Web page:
6 BOOKS TO READ ON WINDRUSH DAY
Posted on June 22 2021
Today marks 73 years since the arrival of The Empire Windrush carrying around 500 migrants from the Caribbean to help re-build post war Britain. We've gathered six poetry books which take a candid look at the hardships the Windrush generation have faced, as well as celebrating their invaluable legacy.
Vignettes of idealistic young Jamaicans disembarking from the Empire Windrush in 1948, sit alongside a lament for Grenfell Tower, but Roger Robinson moves beyond indignation to uncover a shared humanity. A Portable Paradise is a feast to be carried by lovers of poetry wherever they go.
Jay Bernard's extraordinary debut Surge is a fearless exploration of the New Cross Fire of 1981, a house fire in which thirteen young black people were killed. Tracing a line from New Cross to the Grenfell fire and the recent Windrush scandal, this collection urgently demands justice: "Will anybody speak of this".
Winner of the Queen's Gold Medal, the Caribbean-British poet John Agard brings his trademark trickster wit to a world in which The Coming of the Little Green Man stands for all pesky outsiders. Which box should the little green man tick on the question of identity? Will the little green man survive as a minority of one in a multiracial London?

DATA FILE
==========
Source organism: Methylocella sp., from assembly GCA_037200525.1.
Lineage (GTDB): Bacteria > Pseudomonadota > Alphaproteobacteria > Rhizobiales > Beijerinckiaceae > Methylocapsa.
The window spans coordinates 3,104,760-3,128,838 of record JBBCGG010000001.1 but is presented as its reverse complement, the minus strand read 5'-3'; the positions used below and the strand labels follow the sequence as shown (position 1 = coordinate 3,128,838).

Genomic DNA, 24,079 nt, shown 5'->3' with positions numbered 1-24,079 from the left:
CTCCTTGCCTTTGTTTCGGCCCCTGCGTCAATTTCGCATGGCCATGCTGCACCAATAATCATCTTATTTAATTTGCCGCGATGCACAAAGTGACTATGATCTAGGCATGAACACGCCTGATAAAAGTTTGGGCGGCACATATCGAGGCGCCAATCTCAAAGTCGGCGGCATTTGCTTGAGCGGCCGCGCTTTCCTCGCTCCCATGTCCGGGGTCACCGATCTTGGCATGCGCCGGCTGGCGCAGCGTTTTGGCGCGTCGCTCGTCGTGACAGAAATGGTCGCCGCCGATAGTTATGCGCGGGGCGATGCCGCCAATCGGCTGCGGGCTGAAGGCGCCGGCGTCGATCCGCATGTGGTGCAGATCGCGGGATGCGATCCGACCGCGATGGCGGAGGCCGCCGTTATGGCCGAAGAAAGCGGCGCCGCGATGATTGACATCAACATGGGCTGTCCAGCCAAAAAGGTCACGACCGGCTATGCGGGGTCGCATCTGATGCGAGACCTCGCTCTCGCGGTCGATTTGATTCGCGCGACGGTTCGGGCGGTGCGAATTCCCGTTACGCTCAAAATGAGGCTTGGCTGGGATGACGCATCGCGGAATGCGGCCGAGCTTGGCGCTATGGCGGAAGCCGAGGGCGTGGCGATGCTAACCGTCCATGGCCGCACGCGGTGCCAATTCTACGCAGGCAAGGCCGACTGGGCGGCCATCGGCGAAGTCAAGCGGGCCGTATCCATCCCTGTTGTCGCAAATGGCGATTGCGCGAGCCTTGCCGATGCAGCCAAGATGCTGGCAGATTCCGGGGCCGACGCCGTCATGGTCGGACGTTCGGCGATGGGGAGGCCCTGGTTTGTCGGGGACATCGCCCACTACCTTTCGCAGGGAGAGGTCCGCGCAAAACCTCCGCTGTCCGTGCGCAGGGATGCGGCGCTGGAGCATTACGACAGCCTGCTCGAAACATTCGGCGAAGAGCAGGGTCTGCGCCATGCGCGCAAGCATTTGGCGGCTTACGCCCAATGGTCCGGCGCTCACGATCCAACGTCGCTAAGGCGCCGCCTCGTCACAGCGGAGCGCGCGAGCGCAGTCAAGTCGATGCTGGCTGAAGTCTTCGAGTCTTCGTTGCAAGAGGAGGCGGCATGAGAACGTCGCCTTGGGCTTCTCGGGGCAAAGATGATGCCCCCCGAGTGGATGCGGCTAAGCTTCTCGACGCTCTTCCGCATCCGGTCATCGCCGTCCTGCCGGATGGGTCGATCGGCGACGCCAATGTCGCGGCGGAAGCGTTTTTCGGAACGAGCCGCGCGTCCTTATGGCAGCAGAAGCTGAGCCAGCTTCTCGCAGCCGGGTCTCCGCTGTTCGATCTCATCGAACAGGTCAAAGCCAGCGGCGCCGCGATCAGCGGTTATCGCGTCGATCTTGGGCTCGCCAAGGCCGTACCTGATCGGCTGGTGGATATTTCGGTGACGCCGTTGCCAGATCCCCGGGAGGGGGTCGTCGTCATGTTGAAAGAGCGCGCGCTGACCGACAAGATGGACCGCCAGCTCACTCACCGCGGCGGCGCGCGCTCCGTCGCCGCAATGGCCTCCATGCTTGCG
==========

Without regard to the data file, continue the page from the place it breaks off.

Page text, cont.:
Hannah Lowe’s explores the journey of her Chinese-Jamaican father, nicknamed Chan, as well as Joe Harriott, the Jamaican alto saxophonist shaking up 1960s London, and a ship full of dreamers sailing from Kingston to Liverpool in 1947 on the SS Ormonde (a precursor to the more famous Empire Windrush).
Unwritten: Caribbean Poems After the First World War asks what does it mean to fight for a "mother country" that refuses to accept you as one of its own? Contemporary Caribbean and diaspora poets write into that vexed space, and explore the nature of war and humanity.
Caribbean poet Lorna Goodison's Mother Muse moves boldly and ranges widely; here are praise songs alongside laments; notable women such as Mahalia Jackson share pages with the unnamed, Windrush victims and two of the last enslaved women to be set free.
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